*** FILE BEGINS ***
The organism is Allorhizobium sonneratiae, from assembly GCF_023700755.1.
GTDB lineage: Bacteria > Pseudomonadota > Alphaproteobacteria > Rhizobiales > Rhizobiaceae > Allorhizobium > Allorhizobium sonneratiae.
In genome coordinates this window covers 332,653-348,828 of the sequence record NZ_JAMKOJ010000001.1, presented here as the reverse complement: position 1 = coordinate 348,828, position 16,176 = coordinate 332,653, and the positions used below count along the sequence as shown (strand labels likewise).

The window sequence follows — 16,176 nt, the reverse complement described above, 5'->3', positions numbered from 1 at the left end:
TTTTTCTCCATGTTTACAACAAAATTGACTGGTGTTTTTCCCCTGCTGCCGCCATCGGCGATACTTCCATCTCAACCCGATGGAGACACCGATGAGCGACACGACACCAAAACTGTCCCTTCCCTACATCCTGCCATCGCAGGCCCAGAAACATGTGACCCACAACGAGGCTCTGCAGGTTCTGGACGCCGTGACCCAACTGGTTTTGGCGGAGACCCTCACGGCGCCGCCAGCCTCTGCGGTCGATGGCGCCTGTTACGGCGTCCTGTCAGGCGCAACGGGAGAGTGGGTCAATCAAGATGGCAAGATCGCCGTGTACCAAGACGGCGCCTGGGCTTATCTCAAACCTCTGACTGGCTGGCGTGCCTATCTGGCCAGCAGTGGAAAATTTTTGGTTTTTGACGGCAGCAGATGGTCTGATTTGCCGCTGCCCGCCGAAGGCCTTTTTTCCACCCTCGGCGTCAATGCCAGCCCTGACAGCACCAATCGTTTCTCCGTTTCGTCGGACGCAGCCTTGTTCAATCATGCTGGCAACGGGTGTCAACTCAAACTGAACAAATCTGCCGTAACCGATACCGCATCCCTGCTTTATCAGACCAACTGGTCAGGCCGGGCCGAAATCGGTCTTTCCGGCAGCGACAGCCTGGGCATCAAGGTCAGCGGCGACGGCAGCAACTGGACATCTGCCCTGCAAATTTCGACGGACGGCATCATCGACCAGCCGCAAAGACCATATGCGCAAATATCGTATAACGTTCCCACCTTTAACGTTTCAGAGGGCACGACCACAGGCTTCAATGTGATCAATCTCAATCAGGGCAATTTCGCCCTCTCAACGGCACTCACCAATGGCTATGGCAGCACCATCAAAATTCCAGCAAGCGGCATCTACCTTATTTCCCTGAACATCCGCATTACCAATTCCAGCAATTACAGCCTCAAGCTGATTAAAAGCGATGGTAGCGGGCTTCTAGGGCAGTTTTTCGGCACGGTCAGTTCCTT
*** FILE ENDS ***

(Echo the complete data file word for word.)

The organism is Allorhizobium sonneratiae, from assembly GCF_023700755.1.
GTDB lineage: Bacteria > Pseudomonadota > Alphaproteobacteria > Rhizobiales > Rhizobiaceae > Allorhizobium > Allorhizobium sonneratiae.
In genome coordinates this window covers 332,653-348,828 of the sequence record NZ_JAMKOJ010000001.1, presented here as the reverse complement: position 1 = coordinate 348,828, position 16,176 = coordinate 332,653, and the positions used below count along the sequence as shown (strand labels likewise).

The window sequence follows — 16,176 nt, the reverse complement described above, 5'->3', positions numbered from 1 at the left end:
TTTTTCTCCATGTTTACAACAAAATTGACTGGTGTTTTTCCCCTGCTGCCGCCATCGGCGATACTTCCATCTCAACCCGATGGAGACACCGATGAGCGACACGACACCAAAACTGTCCCTTCCCTACATCCTGCCATCGCAGGCCCAGAAACATGTGACCCACAACGAGGCTCTGCAGGTTCTGGACGCCGTGACCCAACTGGTTTTGGCGGAGACCCTCACGGCGCCGCCAGCCTCTGCGGTCGATGGCGCCTGTTACGGCGTCCTGTCAGGCGCAACGGGAGAGTGGGTCAATCAAGATGGCAAGATCGCCGTGTACCAAGACGGCGCCTGGGCTTATCTCAAACCTCTGACTGGCTGGCGTGCCTATCTGGCCAGCAGTGGAAAATTTTTGGTTTTTGACGGCAGCAGATGGTCTGATTTGCCGCTGCCCGCCGAAGGCCTTTTTTCCACCCTCGGCGTCAATGCCAGCCCTGACAGCACCAATCGTTTCTCCGTTTCGTCGGACGCAGCCTTGTTCAATCATGCTGGCAACGGGTGTCAACTCAAACTGAACAAATCTGCCGTAACCGATACCGCATCCCTGCTTTATCAGACCAACTGGTCAGGCCGGGCCGAAATCGGTCTTTCCGGCAGCGACAGCCTGGGCATCAAGGTCAGCGGCGACGGCAGCAACTGGACATCTGCCCTGCAAATTTCGACGGACGGCATCATCGACCAGCCGCAAAGACCATATGCGCAAATATCGTATAACGTTCCCACCTTTAACGTTTCAGAGGGCACGACCACAGGCTTCAATGTGATCAATCTCAATCAGGGCAATTTCGCCCTCTCAACGGCACTCACCAATGGCTATGGCAGCACCATCAAAATTCCAGCAAGCGGCATCTACCTTATTTCCCTGAACATCCGCATTACCAATTCCAGCAATTACAGCCTCAAGCTGATTAAAAGCGATGGTAGCGGGCTTCTAGGGCAGTTTTTCGGCACGGTCAGTTCCTT